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ERIC Number: ED237964
Record Type: RIE
Publication Date: 1983-Oct
Pages: 20
Abstractor: N/A
Reference Count: 0
Field-Experience Reading Interns Profile the Effective/Ineffective University Supervisor.
Smith, Lynn C.; Alvermann, Donna E.
A study examined students' perceptions of what it is that distinguishes effective from ineffective university supervision. Subjects were 83 early childhood education majors enrolled in two field-based reading methods courses offering six weeks of university instruction and four weeks of classroom experience. Students responded to questionnaires that elicited their attitudes toward the observation/evaluation process and the strengths and weaknesses of the university supervising teacher. Results showed that, contrary to what some of the literature suggests, the university supervisor is still perceived by students as playing a vital role in the students' professional development. The students' perceptions of what contributed to a supervisor's effectiveness clustered largely in three areas: attitudes, handling of the observation process, and the manner in which feedback was given. Finally, students' concerns did not concentrate on the strengths and weaknesses of a particular supervisor, but tended to generalize to the supervisory process itself. (Copies of the questionnaires, and profiles of the effective and ineffective university supervisors are appended.) (FL)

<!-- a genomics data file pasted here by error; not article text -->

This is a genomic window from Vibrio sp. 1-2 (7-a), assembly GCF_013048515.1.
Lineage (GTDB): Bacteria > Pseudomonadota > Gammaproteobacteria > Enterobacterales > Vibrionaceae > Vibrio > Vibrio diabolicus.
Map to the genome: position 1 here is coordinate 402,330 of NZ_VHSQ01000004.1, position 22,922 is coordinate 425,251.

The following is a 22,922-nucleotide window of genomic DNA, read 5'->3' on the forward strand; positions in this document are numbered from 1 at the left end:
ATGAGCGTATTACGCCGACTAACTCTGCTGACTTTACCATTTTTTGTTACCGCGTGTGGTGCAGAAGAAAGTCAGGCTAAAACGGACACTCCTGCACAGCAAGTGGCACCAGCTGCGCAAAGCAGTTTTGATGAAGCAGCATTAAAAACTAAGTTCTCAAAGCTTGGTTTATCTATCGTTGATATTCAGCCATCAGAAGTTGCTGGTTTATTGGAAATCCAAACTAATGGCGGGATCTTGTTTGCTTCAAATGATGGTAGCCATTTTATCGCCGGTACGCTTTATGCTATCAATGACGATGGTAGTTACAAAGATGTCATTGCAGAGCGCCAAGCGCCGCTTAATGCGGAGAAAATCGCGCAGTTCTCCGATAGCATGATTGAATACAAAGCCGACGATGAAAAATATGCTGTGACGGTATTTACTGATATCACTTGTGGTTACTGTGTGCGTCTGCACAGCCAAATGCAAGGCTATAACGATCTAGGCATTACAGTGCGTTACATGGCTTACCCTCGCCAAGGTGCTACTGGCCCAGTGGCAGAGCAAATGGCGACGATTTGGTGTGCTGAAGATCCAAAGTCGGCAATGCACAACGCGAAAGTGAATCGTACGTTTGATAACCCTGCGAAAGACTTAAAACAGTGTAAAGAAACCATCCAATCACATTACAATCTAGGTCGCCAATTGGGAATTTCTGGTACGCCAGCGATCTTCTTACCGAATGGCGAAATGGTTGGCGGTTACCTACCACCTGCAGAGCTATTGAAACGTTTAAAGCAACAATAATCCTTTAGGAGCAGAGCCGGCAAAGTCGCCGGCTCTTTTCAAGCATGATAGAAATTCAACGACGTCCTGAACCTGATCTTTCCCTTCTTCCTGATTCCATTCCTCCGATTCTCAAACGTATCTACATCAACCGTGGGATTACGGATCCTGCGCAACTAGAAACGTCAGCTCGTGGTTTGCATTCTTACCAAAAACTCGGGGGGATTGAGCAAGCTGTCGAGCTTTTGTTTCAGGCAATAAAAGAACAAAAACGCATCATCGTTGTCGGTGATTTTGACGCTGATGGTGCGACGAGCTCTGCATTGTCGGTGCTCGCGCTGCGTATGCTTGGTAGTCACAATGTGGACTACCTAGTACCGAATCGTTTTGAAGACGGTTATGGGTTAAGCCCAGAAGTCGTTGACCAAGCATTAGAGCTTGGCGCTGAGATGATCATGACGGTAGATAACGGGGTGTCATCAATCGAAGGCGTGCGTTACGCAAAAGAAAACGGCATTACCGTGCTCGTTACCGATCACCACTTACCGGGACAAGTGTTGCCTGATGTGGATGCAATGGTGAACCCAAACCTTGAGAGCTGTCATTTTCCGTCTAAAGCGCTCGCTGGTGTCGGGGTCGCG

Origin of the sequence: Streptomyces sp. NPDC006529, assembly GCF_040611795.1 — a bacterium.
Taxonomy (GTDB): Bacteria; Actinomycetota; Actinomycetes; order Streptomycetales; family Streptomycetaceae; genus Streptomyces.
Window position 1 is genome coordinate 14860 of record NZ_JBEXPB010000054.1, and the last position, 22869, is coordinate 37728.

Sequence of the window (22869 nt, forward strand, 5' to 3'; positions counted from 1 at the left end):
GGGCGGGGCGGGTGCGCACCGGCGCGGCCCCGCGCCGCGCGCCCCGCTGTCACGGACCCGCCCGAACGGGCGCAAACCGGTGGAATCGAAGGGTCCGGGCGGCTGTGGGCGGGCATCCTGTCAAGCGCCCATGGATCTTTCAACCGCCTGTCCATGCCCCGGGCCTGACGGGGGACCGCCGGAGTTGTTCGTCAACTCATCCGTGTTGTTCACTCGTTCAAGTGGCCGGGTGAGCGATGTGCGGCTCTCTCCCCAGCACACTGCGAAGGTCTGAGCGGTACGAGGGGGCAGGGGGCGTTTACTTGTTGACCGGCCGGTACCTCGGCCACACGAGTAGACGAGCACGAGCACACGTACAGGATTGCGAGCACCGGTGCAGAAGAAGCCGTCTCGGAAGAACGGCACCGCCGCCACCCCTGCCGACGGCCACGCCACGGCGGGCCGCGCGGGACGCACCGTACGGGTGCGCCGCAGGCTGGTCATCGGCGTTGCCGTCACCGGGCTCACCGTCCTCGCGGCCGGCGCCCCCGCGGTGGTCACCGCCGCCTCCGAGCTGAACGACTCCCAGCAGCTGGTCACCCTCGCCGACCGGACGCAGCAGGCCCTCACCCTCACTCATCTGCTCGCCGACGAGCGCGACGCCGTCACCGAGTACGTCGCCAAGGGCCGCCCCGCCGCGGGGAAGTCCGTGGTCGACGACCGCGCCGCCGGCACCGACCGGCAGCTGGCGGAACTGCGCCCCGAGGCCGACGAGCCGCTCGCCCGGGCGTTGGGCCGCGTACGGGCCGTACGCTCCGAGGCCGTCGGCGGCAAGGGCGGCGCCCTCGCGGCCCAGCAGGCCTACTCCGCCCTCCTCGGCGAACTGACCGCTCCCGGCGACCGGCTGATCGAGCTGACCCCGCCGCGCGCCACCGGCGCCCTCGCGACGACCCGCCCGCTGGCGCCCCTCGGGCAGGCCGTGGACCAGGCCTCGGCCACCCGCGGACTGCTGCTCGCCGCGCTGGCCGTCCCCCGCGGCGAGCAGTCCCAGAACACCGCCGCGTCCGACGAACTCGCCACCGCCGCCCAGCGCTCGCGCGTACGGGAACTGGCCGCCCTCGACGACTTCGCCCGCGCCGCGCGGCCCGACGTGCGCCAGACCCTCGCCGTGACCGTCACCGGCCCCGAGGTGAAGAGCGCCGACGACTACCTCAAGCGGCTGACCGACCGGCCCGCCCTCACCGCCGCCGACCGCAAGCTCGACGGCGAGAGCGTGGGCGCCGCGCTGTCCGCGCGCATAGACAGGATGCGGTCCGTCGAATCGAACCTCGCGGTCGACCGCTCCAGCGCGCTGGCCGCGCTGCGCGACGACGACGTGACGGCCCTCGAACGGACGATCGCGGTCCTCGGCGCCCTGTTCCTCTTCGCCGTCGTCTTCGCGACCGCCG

Publication Type: Reports - Research; Speeches/Meeting Papers
Education Level: N/A
Audience: Practitioners
Language: English
Sponsor: N/A
Authoring Institution: N/A
Note: Paper presented at the Annual Meeting of the College Reading Association (27th, Atlanta, GA, October 20-22, 1983).